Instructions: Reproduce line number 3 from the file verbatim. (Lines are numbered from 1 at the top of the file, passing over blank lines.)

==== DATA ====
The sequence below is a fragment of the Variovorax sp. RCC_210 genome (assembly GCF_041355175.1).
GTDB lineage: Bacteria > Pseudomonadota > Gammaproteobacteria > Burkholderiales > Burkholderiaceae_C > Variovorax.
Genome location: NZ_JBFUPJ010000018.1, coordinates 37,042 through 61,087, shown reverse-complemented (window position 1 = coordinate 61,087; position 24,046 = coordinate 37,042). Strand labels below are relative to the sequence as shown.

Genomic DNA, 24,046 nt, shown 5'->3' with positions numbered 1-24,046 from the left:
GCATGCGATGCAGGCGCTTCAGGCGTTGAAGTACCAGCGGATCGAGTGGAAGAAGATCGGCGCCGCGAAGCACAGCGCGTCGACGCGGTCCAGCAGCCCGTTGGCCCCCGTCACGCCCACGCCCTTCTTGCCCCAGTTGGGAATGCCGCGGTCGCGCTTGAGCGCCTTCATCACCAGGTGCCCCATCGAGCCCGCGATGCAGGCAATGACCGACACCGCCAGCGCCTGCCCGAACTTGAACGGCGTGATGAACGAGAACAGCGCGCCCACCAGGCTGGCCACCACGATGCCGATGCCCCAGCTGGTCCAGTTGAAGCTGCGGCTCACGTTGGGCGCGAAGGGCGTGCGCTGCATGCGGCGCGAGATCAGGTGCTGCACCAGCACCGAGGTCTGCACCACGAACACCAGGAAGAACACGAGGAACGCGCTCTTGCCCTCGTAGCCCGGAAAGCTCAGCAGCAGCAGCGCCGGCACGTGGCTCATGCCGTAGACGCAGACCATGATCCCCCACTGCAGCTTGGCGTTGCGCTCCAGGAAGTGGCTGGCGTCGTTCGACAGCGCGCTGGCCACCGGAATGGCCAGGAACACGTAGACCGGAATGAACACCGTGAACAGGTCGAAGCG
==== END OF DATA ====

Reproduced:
Genome location: NZ_JBFUPJ010000018.1, coordinates 37,042 through 61,087, shown reverse-complemented (window position 1 = coordinate 61,087; position 24,046 = coordinate 37,042). Strand labels below are relative to the sequence as shown.